By Steve Moran
When I get an idea for an article I will open a new Google Doc, give it a title, and write a sentence or two so I can come back later to finish it up when I have more time or inspiration. This is one that has been sitting in that state of animation for nearly two months. Then, over the last few days, I have been subjected to one of my least favorite jerky behaviors and my friend Dan Hutson posted this on LinkedIn:
Dan’s message inspired me to finish my article.
Adam Grant talks frequently about doing reasonable five-minute favors. What that means is that if someone makes a reasonable request of you and you can grant that favor in 5 minutes or less, you should do it. A couple of times I have asked him for a five-minute favor and he has granted all but one, which he deemed to be unreasonable (he didn’t say it that way) and when I made the request I knew it might be unreasonable, so I know he walks the talk.
It is probably easier to give a few examples of unreasonable favors:
- Asking for an introduction to someone in a position of power or influence
- Asking for confidential information
- Asking someone to give you for free what they sell
- Making too many small requests
Here is what happens to busy people:
- No one likes to say no because we don’t like people saying no to us. In addition, we are afraid that when we say no people will put more pressure on us or think badly of us, so we ignore those hard conversations by phone or email.
- Sometimes someone will reach out who I really want to connect with but, at that moment, it is not a high enough priority, so I put it off. This, of course, means it becomes out-of-sight, out-of-mind. Sometimes on Sundays, I will plow through old emails and discover one of these.
Even worse. I will be searching for something and discover an old email from months ago I intended to do something about and just forgot. This is where an apology works great.
- Sometimes things simply get missed. An email ends up in SPAM or trash, a message gets erased. There are so many ways for things to get missed.
In my weird middle world, I am a vendor-to-vendors, meaning my income comes from organizations that want to sell you something. They are always complaining that senior living providers will not call them back. I am not talking about unsolicited requests for conversations, but they will have a meeting or a phone call where the operator says they are open to a conversation and then just never respond.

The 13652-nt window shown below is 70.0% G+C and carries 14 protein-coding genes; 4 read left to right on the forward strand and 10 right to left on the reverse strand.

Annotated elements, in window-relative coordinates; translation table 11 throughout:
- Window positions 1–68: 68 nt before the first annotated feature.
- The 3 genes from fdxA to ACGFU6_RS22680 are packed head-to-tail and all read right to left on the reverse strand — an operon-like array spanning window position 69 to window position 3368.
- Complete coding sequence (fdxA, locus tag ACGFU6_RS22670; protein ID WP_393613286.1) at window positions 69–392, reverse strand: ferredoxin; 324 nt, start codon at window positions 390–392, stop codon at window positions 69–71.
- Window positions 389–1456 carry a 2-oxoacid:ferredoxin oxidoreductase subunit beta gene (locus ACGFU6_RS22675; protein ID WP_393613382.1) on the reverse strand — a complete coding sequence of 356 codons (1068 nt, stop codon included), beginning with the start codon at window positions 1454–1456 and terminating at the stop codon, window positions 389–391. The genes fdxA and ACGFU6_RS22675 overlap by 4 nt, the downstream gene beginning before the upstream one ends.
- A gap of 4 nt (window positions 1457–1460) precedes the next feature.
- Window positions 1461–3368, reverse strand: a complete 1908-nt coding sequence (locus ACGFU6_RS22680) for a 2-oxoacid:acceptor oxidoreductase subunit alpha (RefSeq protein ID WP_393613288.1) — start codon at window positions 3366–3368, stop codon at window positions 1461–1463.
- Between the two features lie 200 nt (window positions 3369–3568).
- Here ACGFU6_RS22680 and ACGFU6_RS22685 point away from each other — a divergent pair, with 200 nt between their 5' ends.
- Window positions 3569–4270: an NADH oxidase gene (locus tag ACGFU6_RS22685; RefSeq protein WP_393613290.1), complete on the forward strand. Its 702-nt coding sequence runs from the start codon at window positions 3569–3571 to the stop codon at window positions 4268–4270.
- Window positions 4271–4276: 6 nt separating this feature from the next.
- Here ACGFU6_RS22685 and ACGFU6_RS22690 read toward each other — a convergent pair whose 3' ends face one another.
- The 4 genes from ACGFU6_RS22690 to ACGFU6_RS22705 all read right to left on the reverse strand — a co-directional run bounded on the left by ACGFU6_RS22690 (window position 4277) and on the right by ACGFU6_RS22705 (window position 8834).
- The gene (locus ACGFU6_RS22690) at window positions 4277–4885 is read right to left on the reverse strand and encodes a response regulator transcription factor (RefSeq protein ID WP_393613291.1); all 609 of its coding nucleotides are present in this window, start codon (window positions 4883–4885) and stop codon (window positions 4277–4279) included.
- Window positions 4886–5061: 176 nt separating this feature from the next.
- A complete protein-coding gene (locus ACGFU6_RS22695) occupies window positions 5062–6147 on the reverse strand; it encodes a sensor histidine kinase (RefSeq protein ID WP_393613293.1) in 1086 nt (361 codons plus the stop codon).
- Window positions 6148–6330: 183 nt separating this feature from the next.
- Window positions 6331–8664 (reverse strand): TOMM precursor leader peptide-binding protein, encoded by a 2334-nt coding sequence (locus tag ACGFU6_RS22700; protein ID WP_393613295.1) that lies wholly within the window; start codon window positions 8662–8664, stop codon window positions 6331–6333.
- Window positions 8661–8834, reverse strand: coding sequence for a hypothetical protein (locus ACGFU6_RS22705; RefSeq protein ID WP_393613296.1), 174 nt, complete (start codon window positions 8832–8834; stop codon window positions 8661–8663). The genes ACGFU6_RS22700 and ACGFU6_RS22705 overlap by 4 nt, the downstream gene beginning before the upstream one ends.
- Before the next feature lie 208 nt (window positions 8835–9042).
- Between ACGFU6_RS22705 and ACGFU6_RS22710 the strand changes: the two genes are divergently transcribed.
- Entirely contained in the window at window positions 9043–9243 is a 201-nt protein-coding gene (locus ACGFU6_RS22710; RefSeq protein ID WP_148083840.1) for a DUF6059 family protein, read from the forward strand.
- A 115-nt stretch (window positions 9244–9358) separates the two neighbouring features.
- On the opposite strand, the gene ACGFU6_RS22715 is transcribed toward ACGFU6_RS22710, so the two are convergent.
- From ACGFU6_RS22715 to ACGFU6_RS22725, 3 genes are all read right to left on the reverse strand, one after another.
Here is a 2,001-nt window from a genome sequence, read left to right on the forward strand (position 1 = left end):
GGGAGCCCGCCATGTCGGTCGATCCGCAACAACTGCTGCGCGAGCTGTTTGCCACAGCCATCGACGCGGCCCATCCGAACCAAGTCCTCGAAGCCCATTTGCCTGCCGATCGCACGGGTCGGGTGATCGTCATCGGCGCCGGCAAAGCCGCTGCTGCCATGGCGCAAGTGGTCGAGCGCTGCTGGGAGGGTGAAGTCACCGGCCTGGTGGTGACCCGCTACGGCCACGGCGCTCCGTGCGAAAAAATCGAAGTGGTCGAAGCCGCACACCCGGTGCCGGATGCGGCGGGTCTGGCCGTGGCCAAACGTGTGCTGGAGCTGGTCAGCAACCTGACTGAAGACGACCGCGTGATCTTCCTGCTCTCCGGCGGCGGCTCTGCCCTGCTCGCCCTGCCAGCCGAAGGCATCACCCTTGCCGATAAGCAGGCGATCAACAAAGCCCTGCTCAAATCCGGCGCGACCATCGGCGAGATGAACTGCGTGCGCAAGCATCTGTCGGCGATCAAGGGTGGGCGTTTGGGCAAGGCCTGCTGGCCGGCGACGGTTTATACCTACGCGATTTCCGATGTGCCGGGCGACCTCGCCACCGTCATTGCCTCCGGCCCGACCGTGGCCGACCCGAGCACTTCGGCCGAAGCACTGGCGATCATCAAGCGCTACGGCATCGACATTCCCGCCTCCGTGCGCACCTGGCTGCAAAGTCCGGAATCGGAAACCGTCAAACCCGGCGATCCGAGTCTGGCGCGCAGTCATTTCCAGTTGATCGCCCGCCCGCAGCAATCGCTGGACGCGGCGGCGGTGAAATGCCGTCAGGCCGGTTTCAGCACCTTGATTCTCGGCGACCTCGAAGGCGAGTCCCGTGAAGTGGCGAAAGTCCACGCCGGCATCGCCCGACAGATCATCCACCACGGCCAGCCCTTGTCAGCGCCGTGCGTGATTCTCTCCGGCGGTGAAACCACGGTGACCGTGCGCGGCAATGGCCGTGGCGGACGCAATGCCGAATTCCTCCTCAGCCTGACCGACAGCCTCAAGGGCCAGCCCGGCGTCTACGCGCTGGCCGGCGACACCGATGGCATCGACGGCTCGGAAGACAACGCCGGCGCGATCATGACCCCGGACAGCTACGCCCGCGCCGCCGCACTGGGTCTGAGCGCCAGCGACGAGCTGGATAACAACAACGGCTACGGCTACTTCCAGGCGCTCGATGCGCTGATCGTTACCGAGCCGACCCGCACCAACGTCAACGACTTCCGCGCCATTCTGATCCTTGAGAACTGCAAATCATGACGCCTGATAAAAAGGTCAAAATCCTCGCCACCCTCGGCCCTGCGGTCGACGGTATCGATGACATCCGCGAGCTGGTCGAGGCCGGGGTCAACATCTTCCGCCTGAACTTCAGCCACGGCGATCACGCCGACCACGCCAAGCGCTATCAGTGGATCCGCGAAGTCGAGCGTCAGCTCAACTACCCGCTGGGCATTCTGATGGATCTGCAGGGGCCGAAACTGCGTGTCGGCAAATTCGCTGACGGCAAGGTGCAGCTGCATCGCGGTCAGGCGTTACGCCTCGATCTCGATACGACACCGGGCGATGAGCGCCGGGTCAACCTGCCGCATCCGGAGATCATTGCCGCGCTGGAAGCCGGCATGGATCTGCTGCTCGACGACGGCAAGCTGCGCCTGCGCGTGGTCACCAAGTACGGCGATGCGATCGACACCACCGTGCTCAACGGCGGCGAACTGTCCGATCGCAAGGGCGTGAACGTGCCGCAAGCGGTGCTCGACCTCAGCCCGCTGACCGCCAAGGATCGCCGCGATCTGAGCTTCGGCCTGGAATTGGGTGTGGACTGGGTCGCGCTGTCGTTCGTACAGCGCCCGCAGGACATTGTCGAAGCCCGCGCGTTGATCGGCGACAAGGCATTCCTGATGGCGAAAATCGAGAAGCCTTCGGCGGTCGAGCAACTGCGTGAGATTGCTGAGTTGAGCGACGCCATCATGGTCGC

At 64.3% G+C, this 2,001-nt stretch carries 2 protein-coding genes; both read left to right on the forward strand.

It is not fair or right. It is better for you and the vendor for everyone to just say, “sorry not interested”. But the irony of it is that while vendors complain about it, they frequently do the same thing to their own vendors and they should know better.
Not Quite Everything
It is always okay to ignore SPAM. It is always okay to ignore bulk email blasts, like the daily Senior Living Foresight email. I would hope everyone would read every day, but it is never going to happen (but don’t ignore us all the time).
It can be hard because sometimes we get emails that look personal but are not. Each week we waste a bit of time with emails offering us “free quality content” in return for a link to their site. These are annoying because they look like real emails until you find out they are offering to write about irrelevant things.
On The Other Hand
Because stuff gets missed or people get busy, before you get mad or discouraged remember that things do get missed. You should be willing to give it a second or third shot. Maybe try a different route, email instead of phone, Linkedin instead of a text. Maybe your email did get lost. Maybe that person is just overwhelmed at the moment. Maybe they are on vacation or have had some sort of family tragedy.
My challenge to you. Spend 30 minutes going through your email box and find a couple of those emails that need a response and respond. You will sleep like a baby tonight knowing you made the world a little bit better place.
I opine here as a CCRC resident. Like it or not, more and more incoming residents will be retirees of a business world that was/is heavily reliant on email and voice mail. Many of us were taught in the corporate world “not to let the sun set on an inquiry or communication from a customer.” One needs to acknowledge receipt of the electronic message, at the very least …. even if the answer or solution or issue couldn’t be resolved quickly. The employees of senior living appear to be oblivious to this courtesy — so many make no acknowledgement of receipt, so the sender wonders if the message got lost in “cyberspace.”
This huge gap in good customer service might be because the staff hasn’t had to deal with residents with email savvy or voice mail savvy up until recently. They don’t realize the frustrations they are causing by having the customer (resident) “hanging out there.” Maybe the recipient has to check with a superior for an answer, but that’s no reason to have the sender wait for days and days.
Jennifer you are so right about this and it hurts business and it is not nice.